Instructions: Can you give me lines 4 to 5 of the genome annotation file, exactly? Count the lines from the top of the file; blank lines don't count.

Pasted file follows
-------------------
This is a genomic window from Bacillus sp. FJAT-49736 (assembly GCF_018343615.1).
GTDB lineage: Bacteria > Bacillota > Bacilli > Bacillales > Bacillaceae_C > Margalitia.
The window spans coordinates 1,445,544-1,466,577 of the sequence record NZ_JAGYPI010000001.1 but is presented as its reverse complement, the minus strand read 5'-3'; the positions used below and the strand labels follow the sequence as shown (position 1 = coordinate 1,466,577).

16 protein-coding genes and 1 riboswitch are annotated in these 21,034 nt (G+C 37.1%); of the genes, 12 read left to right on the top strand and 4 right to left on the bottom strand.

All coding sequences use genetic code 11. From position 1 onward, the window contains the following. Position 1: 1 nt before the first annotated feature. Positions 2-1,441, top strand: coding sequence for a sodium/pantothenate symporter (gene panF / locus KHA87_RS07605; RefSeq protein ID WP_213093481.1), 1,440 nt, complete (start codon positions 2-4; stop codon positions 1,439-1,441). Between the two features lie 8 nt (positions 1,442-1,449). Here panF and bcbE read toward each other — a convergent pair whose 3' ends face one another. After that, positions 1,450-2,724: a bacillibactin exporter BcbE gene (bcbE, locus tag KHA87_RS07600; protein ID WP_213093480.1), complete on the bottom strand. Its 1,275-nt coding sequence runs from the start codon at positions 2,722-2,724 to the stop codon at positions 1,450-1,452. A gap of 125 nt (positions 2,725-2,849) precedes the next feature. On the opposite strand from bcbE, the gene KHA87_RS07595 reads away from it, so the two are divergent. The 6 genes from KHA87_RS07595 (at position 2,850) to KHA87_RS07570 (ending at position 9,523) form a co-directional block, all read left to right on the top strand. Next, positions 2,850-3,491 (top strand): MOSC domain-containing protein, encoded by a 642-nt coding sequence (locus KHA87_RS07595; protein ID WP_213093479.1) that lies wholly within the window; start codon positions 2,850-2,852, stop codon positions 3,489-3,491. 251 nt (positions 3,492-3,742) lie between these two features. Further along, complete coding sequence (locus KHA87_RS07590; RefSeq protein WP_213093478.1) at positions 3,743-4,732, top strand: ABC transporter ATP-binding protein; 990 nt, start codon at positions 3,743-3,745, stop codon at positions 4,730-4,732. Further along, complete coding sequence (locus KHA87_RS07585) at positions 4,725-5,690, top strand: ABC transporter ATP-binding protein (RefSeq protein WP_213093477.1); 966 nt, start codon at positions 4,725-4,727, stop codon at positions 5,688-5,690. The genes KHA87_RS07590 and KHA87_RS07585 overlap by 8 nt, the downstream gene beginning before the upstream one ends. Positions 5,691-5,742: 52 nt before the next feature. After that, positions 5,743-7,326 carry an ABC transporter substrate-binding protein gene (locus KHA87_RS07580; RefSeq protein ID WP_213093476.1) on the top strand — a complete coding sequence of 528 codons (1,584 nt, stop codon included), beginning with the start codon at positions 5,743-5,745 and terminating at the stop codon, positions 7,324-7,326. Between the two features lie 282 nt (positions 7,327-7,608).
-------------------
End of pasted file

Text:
16 protein-coding genes and 1 riboswitch are annotated in these 21,034 nt (G+C 37.1%); of the genes, 12 read left to right on the top strand and 4 right to left on the bottom strand.

All coding sequences use genetic code 11. From position 1 onward, the window contains the following. Position 1: 1 nt before the first annotated feature. Positions 2-1,441, top strand: coding sequence for a sodium/pantothenate symporter (gene panF / locus KHA87_RS07605; RefSeq protein ID WP_213093481.1), 1,440 nt, complete (start codon positions 2-4; stop codon positions 1,439-1,441). Between the two features lie 8 nt (positions 1,442-1,449). Here panF and bcbE read toward each other — a convergent pair whose 3' ends face one another. After that, positions 1,450-2,724: a bacillibactin exporter BcbE gene (bcbE, locus tag KHA87_RS07600; protein ID WP_213093480.1), complete on the bottom strand. Its 1,275-nt coding sequence runs from the start codon at positions 2,722-2,724 to the stop codon at positions 1,450-1,452. A gap of 125 nt (positions 2,725-2,849) precedes the next feature. On the opposite strand from bcbE, the gene KHA87_RS07595 reads away from it, so the two are divergent. The 6 genes from KHA87_RS07595 (at position 2,850) to KHA87_RS07570 (ending at position 9,523) form a co-directional block, all read left to right on the top strand. Next, positions 2,850-3,491 (top strand): MOSC domain-containing protein, encoded by a 642-nt coding sequence (locus KHA87_RS07595; protein ID WP_213093479.1) that lies wholly within the window; start codon positions 2,850-2,852, stop codon positions 3,489-3,491. 251 nt (positions 3,492-3,742) lie between these two features. Further along, complete coding sequence (locus KHA87_RS07590; RefSeq protein WP_213093478.1) at positions 3,743-4,732, top strand: ABC transporter ATP-binding protein; 990 nt, start codon at positions 3,743-3,745, stop codon at positions 4,730-4,732. Further along, complete coding sequence (locus KHA87_RS07585) at positions 4,725-5,690, top strand: ABC transporter ATP-binding protein (RefSeq protein WP_213093477.1); 966 nt, start codon at positions 4,725-4,727, stop codon at positions 5,688-5,690. The genes KHA87_RS07590 and KHA87_RS07585 overlap by 8 nt, the downstream gene beginning before the upstream one ends. Positions 5,691-5,742: 52 nt before the next feature. After that, positions 5,743-7,326 carry an ABC transporter substrate-binding protein gene (locus KHA87_RS07580; RefSeq protein ID WP_213093476.1) on the top strand — a complete coding sequence of 528 codons (1,584 nt, stop codon included), beginning with the start codon at positions 5,743-5,745 and terminating at the stop codon, positions 7,324-7,326. Between the two features lie 282 nt (positions 7,327-7,608).